Agriculture machinery, chemicals, railroads and trucks, factory assembly lines, refrigeration, pasteurization, homogenization, sterilization and other industrial-revolution innovations drove down the cost of food, and increased nutritional safety and variety. Lower food costs, plus supermarkets and household appliances meant people no longer had to spend most of their time paying for, acquiring or preparing food. Combined with advances in medicine, lives became longer, healthier and better.

And then, roughly in the 1950s, the industrial food revolution started harming human health on a massive scale. Here's what went wrong

How holograms, deepfakes, and AR are raising the dead


Considering his final frontier, 90-year-old Star Trek star William Shatner recently decided to boldly go into an Los Angeles studio and turn himself into a ghost.

Shatner spent five days recording a StoryFile, a type of interactive video created by a company also called StoryFile. Portions of the recording, which were captured by 3D cameras, will be “tagged” using StoryFile’s proprietary system. Later, Shatner’s ghost will be beamed to his family members, to fans via the internet, and possibly to museums and entertainment venues. People will be able to ask Shatner’s ghost questions. StoryFile’s system will “play” the answers, creating the illusion that William Shatner lives, even long after he passes on.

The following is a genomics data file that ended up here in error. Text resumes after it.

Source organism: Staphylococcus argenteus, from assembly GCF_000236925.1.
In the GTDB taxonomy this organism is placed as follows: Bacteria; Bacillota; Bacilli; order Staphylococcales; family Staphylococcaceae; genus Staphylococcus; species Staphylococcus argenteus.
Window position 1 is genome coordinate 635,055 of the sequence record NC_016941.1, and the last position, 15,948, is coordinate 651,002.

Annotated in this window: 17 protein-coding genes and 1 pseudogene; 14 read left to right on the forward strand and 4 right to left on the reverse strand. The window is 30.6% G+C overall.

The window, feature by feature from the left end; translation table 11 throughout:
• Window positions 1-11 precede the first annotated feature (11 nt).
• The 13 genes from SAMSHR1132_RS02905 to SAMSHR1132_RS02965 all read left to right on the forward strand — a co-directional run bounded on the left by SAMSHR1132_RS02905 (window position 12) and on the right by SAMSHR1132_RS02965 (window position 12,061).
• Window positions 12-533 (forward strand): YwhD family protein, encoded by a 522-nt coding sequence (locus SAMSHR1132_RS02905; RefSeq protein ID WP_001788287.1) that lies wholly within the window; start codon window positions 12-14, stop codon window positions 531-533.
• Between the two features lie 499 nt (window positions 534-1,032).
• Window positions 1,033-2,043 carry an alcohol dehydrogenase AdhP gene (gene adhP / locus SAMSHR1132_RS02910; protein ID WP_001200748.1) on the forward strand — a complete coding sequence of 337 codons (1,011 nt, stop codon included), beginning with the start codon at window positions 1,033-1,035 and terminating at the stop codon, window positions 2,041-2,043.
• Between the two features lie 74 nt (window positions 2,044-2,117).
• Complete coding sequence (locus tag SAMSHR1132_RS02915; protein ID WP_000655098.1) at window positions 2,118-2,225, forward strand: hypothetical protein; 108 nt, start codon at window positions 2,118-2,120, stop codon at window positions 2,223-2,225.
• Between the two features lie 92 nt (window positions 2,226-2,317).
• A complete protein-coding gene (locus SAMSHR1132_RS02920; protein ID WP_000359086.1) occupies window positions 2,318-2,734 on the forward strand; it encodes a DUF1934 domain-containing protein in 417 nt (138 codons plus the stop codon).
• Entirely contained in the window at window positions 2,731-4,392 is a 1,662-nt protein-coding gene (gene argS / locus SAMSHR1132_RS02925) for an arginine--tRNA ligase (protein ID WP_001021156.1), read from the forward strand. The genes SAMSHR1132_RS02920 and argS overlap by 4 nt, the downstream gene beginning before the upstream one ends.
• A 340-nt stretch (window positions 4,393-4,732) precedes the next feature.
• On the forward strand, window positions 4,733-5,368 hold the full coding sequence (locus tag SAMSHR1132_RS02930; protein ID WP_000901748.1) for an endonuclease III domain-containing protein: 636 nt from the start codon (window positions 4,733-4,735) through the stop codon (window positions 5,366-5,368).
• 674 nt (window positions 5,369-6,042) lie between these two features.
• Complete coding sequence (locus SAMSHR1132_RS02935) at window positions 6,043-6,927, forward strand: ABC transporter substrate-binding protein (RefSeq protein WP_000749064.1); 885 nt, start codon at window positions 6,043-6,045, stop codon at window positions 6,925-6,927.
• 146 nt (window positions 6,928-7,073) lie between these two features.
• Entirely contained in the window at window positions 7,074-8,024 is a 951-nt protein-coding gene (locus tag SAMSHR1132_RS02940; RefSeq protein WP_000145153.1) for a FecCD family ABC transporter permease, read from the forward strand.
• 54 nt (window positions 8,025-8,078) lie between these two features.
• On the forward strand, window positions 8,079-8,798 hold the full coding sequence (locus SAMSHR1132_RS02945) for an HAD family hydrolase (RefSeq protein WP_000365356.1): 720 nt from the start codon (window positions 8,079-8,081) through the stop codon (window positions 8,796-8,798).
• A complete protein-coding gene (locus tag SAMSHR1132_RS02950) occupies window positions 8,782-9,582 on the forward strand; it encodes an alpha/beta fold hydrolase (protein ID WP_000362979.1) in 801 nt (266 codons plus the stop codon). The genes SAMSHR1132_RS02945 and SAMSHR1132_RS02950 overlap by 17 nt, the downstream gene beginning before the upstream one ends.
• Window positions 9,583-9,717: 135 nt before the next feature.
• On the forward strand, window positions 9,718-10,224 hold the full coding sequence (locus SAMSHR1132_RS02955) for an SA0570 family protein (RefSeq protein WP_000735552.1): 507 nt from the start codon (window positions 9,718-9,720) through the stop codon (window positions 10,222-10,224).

Welcome to the new spiritualism.

A hundred years ago, the idle rich of Europe and America indulged a fascination with the great beyond. A quasi-religious movement called Spiritualism, which began in the 1830s and rose in popularity during times of great trauma, such as during the U.S.’s Civil War. The movement peaked in the years between 1918 and the early 1920s, when Spiritualist ideas spilled over into mainstream popular culture.

The rich and famous went nuts for conjuring the dead 100 years ago. And now, they’re at it again.